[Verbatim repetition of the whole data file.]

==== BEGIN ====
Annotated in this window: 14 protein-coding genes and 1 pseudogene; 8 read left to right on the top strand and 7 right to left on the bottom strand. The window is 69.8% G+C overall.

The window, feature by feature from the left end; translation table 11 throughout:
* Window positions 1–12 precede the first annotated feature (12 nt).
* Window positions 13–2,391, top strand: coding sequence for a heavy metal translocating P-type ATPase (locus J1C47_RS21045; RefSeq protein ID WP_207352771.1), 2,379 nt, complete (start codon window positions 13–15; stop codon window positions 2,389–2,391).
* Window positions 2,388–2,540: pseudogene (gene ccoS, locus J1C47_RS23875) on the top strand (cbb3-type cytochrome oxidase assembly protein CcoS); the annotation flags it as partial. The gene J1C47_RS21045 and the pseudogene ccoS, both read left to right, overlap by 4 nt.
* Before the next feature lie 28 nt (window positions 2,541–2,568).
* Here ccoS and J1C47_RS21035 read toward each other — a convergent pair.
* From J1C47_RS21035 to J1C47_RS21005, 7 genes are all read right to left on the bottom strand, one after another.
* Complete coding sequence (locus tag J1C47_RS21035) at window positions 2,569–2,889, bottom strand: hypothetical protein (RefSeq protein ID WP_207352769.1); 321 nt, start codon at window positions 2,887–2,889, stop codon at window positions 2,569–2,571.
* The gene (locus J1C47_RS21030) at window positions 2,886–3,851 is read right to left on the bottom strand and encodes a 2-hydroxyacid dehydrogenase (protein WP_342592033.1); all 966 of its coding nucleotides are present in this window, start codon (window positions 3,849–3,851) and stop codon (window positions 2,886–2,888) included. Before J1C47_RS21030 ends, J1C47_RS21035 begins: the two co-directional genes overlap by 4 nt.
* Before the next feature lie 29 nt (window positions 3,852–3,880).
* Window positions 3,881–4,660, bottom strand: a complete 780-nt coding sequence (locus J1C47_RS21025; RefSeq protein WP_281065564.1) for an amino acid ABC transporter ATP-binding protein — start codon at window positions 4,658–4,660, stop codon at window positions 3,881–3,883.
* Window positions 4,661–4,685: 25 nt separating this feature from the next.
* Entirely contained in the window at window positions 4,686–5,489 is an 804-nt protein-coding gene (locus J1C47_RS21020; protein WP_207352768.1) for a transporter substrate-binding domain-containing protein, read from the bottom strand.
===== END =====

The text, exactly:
Annotated in this window: 14 protein-coding genes and 1 pseudogene; 8 read left to right on the top strand and 7 right to left on the bottom strand. The window is 69.8% G+C overall.

The window, feature by feature from the left end; translation table 11 throughout:
* Window positions 1–12 precede the first annotated feature (12 nt).
* Window positions 13–2,391, top strand: coding sequence for a heavy metal translocating P-type ATPase (locus J1C47_RS21045; RefSeq protein ID WP_207352771.1), 2,379 nt, complete (start codon window positions 13–15; stop codon window positions 2,389–2,391).
* Window positions 2,388–2,540: pseudogene (gene ccoS, locus J1C47_RS23875) on the top strand (cbb3-type cytochrome oxidase assembly protein CcoS); the annotation flags it as partial. The gene J1C47_RS21045 and the pseudogene ccoS, both read left to right, overlap by 4 nt.
* Before the next feature lie 28 nt (window positions 2,541–2,568).
* Here ccoS and J1C47_RS21035 read toward each other — a convergent pair.
* From J1C47_RS21035 to J1C47_RS21005, 7 genes are all read right to left on the bottom strand, one after another.
* Complete coding sequence (locus tag J1C47_RS21035) at window positions 2,569–2,889, bottom strand: hypothetical protein (RefSeq protein ID WP_207352769.1); 321 nt, start codon at window positions 2,887–2,889, stop codon at window positions 2,569–2,571.
* The gene (locus J1C47_RS21030) at window positions 2,886–3,851 is read right to left on the bottom strand and encodes a 2-hydroxyacid dehydrogenase (protein WP_342592033.1); all 966 of its coding nucleotides are present in this window, start codon (window positions 3,849–3,851) and stop codon (window positions 2,886–2,888) included. Before J1C47_RS21030 ends, J1C47_RS21035 begins: the two co-directional genes overlap by 4 nt.
* Before the next feature lie 29 nt (window positions 3,852–3,880).
* Window positions 3,881–4,660, bottom strand: a complete 780-nt coding sequence (locus J1C47_RS21025; RefSeq protein WP_281065564.1) for an amino acid ABC transporter ATP-binding protein — start codon at window positions 4,658–4,660, stop codon at window positions 3,881–3,883.
* Window positions 4,661–4,685: 25 nt separating this feature from the next.
* Entirely contained in the window at window positions 4,686–5,489 is an 804-nt protein-coding gene (locus J1C47_RS21020; protein WP_207352768.1) for a transporter substrate-binding domain-containing protein, read from the bottom strand.